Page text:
Tree Air Filters are Real!
Did you know that plants and trees filter PM2.5 and PM10 from the air?
If you’re not familiar with particulates and filtration, let me do a short recap: particulate matter (PM) is a big air pollutant in the form of dust, pollen, and most currently, smoke particles. PM is measured in microns, or a millionth of a meter, and higher levels of PM floating around in the air are dangerous for our lungs, hearts, and whole bodies, because the smallest particles can pass through your lungs directly into your blood. PM10 is matter that is 10 microns or smaller in diameter, and PM2.5 is matter that is 2.5 microns or smaller in diameter. The smaller the particulates, the more dangerous it tends to be for us, because in dry conditions small dust can float in the air for a long time and reach down into the deepest parts of our lungs.
The way trees "filter" dust is one reason why air near trees feels cleaner: they intercept particulate matter, which clings to the surface of the leaves, branches and trunk. The EPA has recognized this and even created a map of certain cities and their suburbs to show how much particulates are removed by trees per year, in kg or %. EnviroAtlas is a cool interactive tool which you can use to examine 30 cities in the US and their suburbs, to see where the most (or least) particulates are removed by trees. Other layers available are ozone, nitrogen dioxide, carbon monoxide, and sulfur dioxide. Other tools available in this map include soil drainage and water supply/runoff/etc. It’s a huge database at your fingertips!
To use this map, go to this link. It will offer a tutorial, or you can follow these steps to find PM2.5 and PM10 reduction:
Click on the box that says “Selected Communities: Combined Communities”.
Select a city you’re interested in and the map will zoom to that area. Then close the box.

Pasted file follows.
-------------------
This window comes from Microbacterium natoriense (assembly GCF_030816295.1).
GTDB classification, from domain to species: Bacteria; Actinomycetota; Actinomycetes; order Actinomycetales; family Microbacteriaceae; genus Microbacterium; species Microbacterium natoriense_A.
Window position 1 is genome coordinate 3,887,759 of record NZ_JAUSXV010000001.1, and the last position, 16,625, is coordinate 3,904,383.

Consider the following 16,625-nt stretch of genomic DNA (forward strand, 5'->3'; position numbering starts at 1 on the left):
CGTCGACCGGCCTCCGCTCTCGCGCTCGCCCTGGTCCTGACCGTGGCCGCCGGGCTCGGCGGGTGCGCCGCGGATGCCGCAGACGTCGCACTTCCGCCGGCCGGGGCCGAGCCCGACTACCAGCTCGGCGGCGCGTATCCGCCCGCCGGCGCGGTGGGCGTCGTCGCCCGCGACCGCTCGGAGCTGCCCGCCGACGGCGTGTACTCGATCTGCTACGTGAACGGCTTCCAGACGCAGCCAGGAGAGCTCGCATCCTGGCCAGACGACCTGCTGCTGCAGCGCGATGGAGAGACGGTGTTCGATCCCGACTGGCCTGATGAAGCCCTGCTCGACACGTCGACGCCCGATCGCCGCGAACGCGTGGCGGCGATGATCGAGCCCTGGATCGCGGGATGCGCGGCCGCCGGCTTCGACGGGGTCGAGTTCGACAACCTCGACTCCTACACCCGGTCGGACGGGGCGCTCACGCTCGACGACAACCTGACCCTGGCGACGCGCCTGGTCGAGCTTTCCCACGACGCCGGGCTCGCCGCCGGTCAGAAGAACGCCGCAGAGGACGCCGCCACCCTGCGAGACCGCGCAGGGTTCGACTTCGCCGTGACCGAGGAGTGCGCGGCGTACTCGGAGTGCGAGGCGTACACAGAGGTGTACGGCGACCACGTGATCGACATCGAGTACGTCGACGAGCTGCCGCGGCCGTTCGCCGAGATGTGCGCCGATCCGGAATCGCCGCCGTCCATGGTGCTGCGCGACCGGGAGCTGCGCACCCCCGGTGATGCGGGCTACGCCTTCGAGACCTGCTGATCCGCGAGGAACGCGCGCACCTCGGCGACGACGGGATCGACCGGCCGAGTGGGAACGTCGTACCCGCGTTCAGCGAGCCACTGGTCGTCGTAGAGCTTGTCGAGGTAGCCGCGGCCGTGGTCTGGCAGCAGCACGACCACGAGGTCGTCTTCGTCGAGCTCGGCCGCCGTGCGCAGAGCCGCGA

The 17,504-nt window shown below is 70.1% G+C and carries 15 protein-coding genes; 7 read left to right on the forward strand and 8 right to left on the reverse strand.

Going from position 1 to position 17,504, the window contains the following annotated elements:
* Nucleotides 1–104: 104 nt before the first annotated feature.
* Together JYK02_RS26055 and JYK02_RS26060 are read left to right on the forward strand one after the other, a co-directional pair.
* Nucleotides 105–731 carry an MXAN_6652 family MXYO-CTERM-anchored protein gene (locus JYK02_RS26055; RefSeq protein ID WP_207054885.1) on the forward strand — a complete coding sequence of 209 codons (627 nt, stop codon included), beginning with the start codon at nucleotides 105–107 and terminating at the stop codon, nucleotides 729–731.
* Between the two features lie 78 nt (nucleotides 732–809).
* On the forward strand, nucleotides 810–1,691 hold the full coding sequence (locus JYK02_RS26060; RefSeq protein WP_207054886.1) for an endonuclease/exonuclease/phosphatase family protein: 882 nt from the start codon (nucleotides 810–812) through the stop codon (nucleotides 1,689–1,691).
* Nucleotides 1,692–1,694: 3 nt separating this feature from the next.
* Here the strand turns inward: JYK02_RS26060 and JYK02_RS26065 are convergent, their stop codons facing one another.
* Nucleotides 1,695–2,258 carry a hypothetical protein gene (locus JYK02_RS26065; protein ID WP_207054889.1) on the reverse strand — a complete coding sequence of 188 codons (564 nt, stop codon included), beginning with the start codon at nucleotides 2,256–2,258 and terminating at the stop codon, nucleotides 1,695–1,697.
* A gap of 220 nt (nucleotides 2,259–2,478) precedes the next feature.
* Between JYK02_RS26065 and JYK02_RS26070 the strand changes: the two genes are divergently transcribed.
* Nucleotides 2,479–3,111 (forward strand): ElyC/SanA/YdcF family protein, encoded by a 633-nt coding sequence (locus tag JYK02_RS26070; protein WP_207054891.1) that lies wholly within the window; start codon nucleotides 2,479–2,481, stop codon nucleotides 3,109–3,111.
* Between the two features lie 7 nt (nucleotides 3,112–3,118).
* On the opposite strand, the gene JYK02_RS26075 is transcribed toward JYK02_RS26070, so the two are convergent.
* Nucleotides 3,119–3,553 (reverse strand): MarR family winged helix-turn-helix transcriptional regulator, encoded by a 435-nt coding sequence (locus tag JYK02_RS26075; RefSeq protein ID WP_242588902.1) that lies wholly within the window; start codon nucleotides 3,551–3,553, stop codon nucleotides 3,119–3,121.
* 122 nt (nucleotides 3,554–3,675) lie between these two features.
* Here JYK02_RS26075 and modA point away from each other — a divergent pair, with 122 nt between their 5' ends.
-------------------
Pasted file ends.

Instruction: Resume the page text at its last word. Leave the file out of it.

Click “Pollutant Reduction: Air” in the left-hand column, and a sub-menu will appear. Then select either “Particulate Matter: PM10” and/or “Particulate Matter: PM2.5” and check whether you want to see kg/year or %. Wait for the map to populate with colors.
Once the area has fully populated in color, you can click on an area of the city and the information about that area will appear in another box. Use the left or right arrows in the box to scroll through it. In general, darker blue areas absorb more PM than green or beige areas because they have more trees.
That’s it! You can play around with different “layers” of information and check out some of the other tools, where data exists for the whole US, not just selected cities.
Trees are used in this way to create buffers around reservoirs, to keep dust and leaves from blowing in. (Working Trees for Water Quality) They also can make up hedgerows around fields to prevent weed seeds from blowing in. (A Guide to Hedgerows: Plantings That Enhance Biodiversity, Sustainability and Functionality) They are also used as “shelterbelts” to decrease the speed of wind blowing over dry soil to reduce erosion and even prevent snow drifts. (Why more 'shelterbelts' could prevent dust storms in the future)
Trees are a well-known asset for cities and residential areas because they help reduce air pollution, absorb excess rainwater, reduce erosion and even remediate soil to an extent. Check out our articles “From the Outside In: How to cultivate a healthy yard that will benefit your indoor air!” and “Surround yourself with trees, and your heart will thank you for it!” to find out how to benefit most from trees in your community, whether you are looking for a place to live or have the opportunity to plant some. In addition, https://www.itreetools.org/ has free tools with free online office hours that will help you find the right trees for your yard or community space.